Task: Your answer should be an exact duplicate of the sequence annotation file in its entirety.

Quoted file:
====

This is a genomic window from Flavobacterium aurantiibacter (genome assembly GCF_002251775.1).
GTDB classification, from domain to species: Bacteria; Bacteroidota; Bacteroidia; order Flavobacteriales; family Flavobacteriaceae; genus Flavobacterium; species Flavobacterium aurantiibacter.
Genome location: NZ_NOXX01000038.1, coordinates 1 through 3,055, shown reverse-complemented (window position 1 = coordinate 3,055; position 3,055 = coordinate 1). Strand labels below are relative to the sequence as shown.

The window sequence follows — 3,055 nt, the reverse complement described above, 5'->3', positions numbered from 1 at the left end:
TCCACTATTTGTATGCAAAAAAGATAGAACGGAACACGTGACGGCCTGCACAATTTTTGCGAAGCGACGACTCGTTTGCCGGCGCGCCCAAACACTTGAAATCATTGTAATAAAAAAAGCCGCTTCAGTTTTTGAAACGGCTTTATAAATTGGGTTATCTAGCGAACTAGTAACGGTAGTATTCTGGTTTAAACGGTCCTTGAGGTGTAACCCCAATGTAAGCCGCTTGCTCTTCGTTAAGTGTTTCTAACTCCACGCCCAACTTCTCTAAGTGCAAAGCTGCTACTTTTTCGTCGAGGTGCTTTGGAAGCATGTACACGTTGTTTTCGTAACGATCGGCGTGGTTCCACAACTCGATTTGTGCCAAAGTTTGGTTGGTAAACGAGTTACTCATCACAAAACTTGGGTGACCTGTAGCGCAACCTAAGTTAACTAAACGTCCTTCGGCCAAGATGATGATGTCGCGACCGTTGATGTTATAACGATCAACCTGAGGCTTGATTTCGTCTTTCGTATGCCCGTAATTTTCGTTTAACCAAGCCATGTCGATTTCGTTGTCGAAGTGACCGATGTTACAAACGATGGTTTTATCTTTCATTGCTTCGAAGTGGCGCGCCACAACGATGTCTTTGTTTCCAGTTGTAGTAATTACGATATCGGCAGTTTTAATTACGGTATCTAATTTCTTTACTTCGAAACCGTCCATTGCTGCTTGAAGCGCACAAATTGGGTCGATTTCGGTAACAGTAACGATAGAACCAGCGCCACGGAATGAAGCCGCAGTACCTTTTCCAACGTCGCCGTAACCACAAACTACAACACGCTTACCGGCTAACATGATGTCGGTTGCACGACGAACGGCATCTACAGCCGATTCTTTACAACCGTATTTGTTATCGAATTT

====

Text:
This is a genomic window from Flavobacterium aurantiibacter (genome assembly GCF_002251775.1).
GTDB classification, from domain to species: Bacteria; Bacteroidota; Bacteroidia; order Flavobacteriales; family Flavobacteriaceae; genus Flavobacterium; species Flavobacterium aurantiibacter.
Genome location: NZ_NOXX01000038.1, coordinates 1 through 3,055, shown reverse-complemented (window position 1 = coordinate 3,055; position 3,055 = coordinate 1). Strand labels below are relative to the sequence as shown.

The window sequence follows — 3,055 nt, the reverse complement described above, 5'->3', positions numbered from 1 at the left end:
TCCACTATTTGTATGCAAAAAAGATAGAACGGAACACGTGACGGCCTGCACAATTTTTGCGAAGCGACGACTCGTTTGCCGGCGCGCCCAAACACTTGAAATCATTGTAATAAAAAAAGCCGCTTCAGTTTTTGAAACGGCTTTATAAATTGGGTTATCTAGCGAACTAGTAACGGTAGTATTCTGGTTTAAACGGTCCTTGAGGTGTAACCCCAATGTAAGCCGCTTGCTCTTCGTTAAGTGTTTCTAACTCCACGCCCAACTTCTCTAAGTGCAAAGCTGCTACTTTTTCGTCGAGGTGCTTTGGAAGCATGTACACGTTGTTTTCGTAACGATCGGCGTGGTTCCACAACTCGATTTGTGCCAAAGTTTGGTTGGTAAACGAGTTACTCATCACAAAACTTGGGTGACCTGTAGCGCAACCTAAGTTAACTAAACGTCCTTCGGCCAAGATGATGATGTCGCGACCGTTGATGTTATAACGATCAACCTGAGGCTTGATTTCGTCTTTCGTATGCCCGTAATTTTCGTTTAACCAAGCCATGTCGATTTCGTTGTCGAAGTGACCGATGTTACAAACGATGGTTTTATCTTTCATTGCTTCGAAGTGGCGCGCCACAACGATGTCTTTGTTTCCAGTTGTAGTAATTACGATATCGGCAGTTTTAATTACGGTATCTAATTTCTTTACTTCGAAACCGTCCATTGCTGCTTGAAGCGCACAAATTGGGTCGATTTCGGTAACAGTAACGATAGAACCAGCGCCACGGAATGAAGCCGCAGTACCTTTTCCAACGTCGCCGTAACCACAAACTACAACACGCTTACCGGCTAACATGATGTCGGTTGCACGACGAACGGCATCTACAGCCGATTCTTTACAACCGTATTTGTTATCGAATTT